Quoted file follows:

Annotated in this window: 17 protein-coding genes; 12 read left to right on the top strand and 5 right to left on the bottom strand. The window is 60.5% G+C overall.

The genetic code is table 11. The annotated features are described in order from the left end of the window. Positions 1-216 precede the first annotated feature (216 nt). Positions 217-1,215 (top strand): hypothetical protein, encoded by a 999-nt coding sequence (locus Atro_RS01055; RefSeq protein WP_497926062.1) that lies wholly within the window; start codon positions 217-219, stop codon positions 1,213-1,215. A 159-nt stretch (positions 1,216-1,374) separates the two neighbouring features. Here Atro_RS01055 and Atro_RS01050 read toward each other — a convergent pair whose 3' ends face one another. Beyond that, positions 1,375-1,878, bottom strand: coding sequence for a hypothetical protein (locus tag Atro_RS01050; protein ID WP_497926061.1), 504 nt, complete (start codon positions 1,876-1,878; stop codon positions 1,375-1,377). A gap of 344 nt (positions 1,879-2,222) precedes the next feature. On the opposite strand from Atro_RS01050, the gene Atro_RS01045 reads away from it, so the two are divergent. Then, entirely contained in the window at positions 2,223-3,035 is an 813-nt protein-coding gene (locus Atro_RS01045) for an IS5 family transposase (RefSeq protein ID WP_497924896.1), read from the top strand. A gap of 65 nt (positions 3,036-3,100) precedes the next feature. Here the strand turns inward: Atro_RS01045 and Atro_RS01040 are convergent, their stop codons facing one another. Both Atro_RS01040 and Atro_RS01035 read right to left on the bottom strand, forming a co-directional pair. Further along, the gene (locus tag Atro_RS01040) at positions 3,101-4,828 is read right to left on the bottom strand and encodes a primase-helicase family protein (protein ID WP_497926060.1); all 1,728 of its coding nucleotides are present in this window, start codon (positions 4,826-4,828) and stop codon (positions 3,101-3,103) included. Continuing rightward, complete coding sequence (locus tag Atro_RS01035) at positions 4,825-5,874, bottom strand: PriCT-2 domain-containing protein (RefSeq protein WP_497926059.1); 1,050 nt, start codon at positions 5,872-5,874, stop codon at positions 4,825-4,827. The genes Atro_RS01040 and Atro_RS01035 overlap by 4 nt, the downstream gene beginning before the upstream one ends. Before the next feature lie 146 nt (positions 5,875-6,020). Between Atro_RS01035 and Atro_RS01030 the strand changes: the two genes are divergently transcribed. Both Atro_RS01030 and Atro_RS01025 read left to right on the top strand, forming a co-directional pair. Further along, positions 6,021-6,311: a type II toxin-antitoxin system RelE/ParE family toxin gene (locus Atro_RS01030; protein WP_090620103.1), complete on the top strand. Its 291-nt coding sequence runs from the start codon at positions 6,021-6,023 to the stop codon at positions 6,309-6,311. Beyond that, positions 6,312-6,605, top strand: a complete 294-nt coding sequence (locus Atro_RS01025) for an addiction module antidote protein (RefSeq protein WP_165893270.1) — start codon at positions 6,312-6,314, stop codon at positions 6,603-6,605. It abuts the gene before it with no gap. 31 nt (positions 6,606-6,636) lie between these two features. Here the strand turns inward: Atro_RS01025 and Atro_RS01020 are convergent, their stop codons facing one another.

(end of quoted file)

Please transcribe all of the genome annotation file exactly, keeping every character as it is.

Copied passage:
Annotated in this window: 17 protein-coding genes; 12 read left to right on the top strand and 5 right to left on the bottom strand. The window is 60.5% G+C overall.

The genetic code is table 11. The annotated features are described in order from the left end of the window. Positions 1-216 precede the first annotated feature (216 nt). Positions 217-1,215 (top strand): hypothetical protein, encoded by a 999-nt coding sequence (locus Atro_RS01055; RefSeq protein WP_497926062.1) that lies wholly within the window; start codon positions 217-219, stop codon positions 1,213-1,215. A 159-nt stretch (positions 1,216-1,374) separates the two neighbouring features. Here Atro_RS01055 and Atro_RS01050 read toward each other — a convergent pair whose 3' ends face one another. Beyond that, positions 1,375-1,878, bottom strand: coding sequence for a hypothetical protein (locus tag Atro_RS01050; protein ID WP_497926061.1), 504 nt, complete (start codon positions 1,876-1,878; stop codon positions 1,375-1,377). A gap of 344 nt (positions 1,879-2,222) precedes the next feature. On the opposite strand from Atro_RS01050, the gene Atro_RS01045 reads away from it, so the two are divergent. Then, entirely contained in the window at positions 2,223-3,035 is an 813-nt protein-coding gene (locus Atro_RS01045) for an IS5 family transposase (RefSeq protein ID WP_497924896.1), read from the top strand. A gap of 65 nt (positions 3,036-3,100) precedes the next feature. Here the strand turns inward: Atro_RS01045 and Atro_RS01040 are convergent, their stop codons facing one another. Both Atro_RS01040 and Atro_RS01035 read right to left on the bottom strand, forming a co-directional pair. Further along, the gene (locus tag Atro_RS01040) at positions 3,101-4,828 is read right to left on the bottom strand and encodes a primase-helicase family protein (protein ID WP_497926060.1); all 1,728 of its coding nucleotides are present in this window, start codon (positions 4,826-4,828) and stop codon (positions 3,101-3,103) included. Continuing rightward, complete coding sequence (locus tag Atro_RS01035) at positions 4,825-5,874, bottom strand: PriCT-2 domain-containing protein (RefSeq protein WP_497926059.1); 1,050 nt, start codon at positions 5,872-5,874, stop codon at positions 4,825-4,827. The genes Atro_RS01040 and Atro_RS01035 overlap by 4 nt, the downstream gene beginning before the upstream one ends. Before the next feature lie 146 nt (positions 5,875-6,020). Between Atro_RS01035 and Atro_RS01030 the strand changes: the two genes are divergently transcribed. Both Atro_RS01030 and Atro_RS01025 read left to right on the top strand, forming a co-directional pair. Further along, positions 6,021-6,311: a type II toxin-antitoxin system RelE/ParE family toxin gene (locus Atro_RS01030; protein WP_090620103.1), complete on the top strand. Its 291-nt coding sequence runs from the start codon at positions 6,021-6,023 to the stop codon at positions 6,309-6,311. Beyond that, positions 6,312-6,605, top strand: a complete 294-nt coding sequence (locus Atro_RS01025) for an addiction module antidote protein (RefSeq protein WP_165893270.1) — start codon at positions 6,312-6,314, stop codon at positions 6,603-6,605. It abuts the gene before it with no gap. 31 nt (positions 6,606-6,636) lie between these two features. Here the strand turns inward: Atro_RS01025 and Atro_RS01020 are convergent, their stop codons facing one another.